hurtle away into the air

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ebrahim

Senior Member
Persian
Hi,

Does this red part suggest that Anna is seized by one of the brides and thrown away into the air (by her)? If yes why isn't it not 'hurtled away'?

"
but this last shot dramatizes the breakdown of découpage in the neo-baroque: with the aid of wirework, Anna is snatched by one of the brides and hurtles away from the close-up into the air—a vertical exit whose drama arises from its abrupt departure from the normative codes of classicism."

Film Theory and Contemporary Hollywood Movies, chapter two
: The Supernatural in Neo-baroque Hollywood, by Sean Cubitt
 
  • Myridon

    Senior Member
    English - US
    One of the many unfair things about this assignment is that the author assumes you are familiar with these movies. This bit seems to be about Van Helsing and the brides are flying vampires. It would be helpful for the posters here to know this as well.
    Anna is snatched by the bride (passive) and Anna hurtles away (not passive) because the bride has picked her up.
     

    ebrahim

    Senior Member
    Persian
    One of the many unfair things about this assignment is that the author assumes you are familiar with these movies. This bit seems to be about Van Helsing and the brides are flying vampires. It would be helpful for the posters here to know this as well.
    Anna is snatched by the bride (passive) and Anna hurtles away (not passive) because the bride has picked her up.
    Maybe the reason I can't get along with this sentence is that the is no equivalent of 'hurtle away' in my language and I'm not able to imagine the action in a good way. I wonder If the hurtling away is caused by the bride, I mean if the bride is pulling her up while keeping hold of her clothes or something like this.
     

    Myridon

    Senior Member
    English - US
    I wonder If the hurtling away is caused by the bride, I mean if the bride is pulling her up while keeping hold of her clothes or something like this.
    Yes, that is what happens, but, as I recall, the camera is close on just Anna at this moment so you see her suddenly fly up out of the frame. The author's point is we are used to seeing someone move out of the view of the camera by moving down (the character faints, trips, falls down) or sideways (the character walks away), but moving up out of the frame is unusual.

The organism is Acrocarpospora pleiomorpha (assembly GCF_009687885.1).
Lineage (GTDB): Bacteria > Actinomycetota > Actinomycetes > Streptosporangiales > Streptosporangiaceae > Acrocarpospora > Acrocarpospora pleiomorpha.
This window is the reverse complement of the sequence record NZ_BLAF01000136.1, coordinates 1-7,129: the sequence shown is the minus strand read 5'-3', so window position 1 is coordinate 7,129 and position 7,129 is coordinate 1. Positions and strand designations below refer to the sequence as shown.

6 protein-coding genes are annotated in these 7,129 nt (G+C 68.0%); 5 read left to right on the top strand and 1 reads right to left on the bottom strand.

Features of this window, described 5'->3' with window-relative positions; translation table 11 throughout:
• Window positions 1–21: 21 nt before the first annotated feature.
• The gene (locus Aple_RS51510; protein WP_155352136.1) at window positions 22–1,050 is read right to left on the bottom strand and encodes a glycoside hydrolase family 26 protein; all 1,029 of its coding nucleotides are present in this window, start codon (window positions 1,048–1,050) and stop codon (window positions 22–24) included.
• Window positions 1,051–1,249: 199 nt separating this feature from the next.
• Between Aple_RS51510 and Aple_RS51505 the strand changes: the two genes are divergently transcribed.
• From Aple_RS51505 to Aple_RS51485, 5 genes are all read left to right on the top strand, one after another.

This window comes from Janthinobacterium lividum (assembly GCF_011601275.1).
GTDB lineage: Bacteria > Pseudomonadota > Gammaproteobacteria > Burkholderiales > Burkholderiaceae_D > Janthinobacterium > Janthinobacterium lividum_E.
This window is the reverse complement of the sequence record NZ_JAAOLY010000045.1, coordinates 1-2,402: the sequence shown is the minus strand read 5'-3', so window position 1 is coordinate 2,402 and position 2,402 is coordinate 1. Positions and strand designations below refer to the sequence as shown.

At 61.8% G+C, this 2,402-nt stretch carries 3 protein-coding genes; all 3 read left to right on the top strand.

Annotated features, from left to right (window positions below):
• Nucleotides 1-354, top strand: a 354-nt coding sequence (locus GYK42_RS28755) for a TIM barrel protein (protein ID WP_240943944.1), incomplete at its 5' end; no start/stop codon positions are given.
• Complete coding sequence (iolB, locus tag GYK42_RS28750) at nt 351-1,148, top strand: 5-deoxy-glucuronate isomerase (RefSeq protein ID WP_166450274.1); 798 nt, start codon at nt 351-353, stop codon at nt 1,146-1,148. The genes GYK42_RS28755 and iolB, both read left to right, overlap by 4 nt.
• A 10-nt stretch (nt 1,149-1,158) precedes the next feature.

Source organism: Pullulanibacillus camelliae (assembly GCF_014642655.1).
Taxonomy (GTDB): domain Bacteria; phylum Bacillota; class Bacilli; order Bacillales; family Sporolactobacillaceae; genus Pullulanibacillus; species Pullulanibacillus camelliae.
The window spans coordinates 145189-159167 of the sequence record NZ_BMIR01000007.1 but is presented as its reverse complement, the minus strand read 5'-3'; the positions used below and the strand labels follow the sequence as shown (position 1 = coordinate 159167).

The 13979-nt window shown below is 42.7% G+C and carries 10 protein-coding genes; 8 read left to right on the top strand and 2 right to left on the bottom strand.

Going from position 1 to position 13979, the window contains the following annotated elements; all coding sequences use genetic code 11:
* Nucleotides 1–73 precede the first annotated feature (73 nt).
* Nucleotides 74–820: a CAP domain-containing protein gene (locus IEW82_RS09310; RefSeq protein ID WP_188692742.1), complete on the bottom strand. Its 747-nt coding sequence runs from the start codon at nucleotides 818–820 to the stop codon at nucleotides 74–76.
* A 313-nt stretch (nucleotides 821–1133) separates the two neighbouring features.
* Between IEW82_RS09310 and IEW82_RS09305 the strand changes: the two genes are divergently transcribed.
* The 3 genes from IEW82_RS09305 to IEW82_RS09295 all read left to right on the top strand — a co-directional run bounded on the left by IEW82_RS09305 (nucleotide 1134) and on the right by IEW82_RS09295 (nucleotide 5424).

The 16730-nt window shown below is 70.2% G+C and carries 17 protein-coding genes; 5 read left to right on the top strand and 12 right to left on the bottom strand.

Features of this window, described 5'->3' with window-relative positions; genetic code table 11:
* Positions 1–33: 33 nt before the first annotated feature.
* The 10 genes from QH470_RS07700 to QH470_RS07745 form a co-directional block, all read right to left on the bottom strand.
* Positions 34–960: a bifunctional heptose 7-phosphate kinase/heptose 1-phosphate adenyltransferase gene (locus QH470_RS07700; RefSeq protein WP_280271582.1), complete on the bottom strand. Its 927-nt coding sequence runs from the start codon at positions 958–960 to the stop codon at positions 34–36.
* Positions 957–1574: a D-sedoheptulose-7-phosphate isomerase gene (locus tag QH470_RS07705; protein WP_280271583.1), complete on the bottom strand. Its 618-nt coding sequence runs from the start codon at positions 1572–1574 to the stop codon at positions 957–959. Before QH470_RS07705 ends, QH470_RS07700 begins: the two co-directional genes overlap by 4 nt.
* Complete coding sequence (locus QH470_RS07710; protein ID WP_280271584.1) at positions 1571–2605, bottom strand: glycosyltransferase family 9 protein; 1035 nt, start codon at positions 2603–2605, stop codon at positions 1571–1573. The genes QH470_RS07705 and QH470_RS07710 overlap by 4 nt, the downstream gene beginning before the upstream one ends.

ebrahim

    Senior Member
    Persian
    Yes, that is what happens, but, as I recall, the camera is close on just Anna at this moment so you see her suddenly fly up out of the frame. The author's point is we are used to seeing someone move out of the view of the camera by moving down (the character faints, trips, falls down) or sideways (the character walks away), but moving up out of the frame is unusual.
    Thank you very much Myridon, your explanation was of great help. :)
     

    suzi br

    Senior Member
    English / England
    The choice of hurtles away does not suggest anything about Anna's contact with the bride. You could gloss it with rushes away or dashes away or even flies away.

    The choice of present tense is to show immediacy, and may also be the convention of sticking to the present tense when describing any text which persists and can be repeatedly read / watched. She keeps on flying out of the shot however many times you choose to watch it.

    e.g. Juliet falls in love with Romeo every time you read the play!

    The interesting / key point seems to be her speed and angle of exit from the shot.
     
    Last edited:

    suzi br

    Senior Member
    English / England
    Another option to view the change in tense is this:
    that the bride does the snatching, but Anna is Sean's focus because of the odd way she disappears from the shot .. so switching the tense makes that shift of his focus more obvious ...... maybe!

    Another option to gloss hurtles might be "swept away" Anna is snatched by one of the brides and hurtles swept away from the close-up into the air

    but then, you see, we lose the focus on Anna, it is more about what the bride is doing (snatching and sweeping).
     
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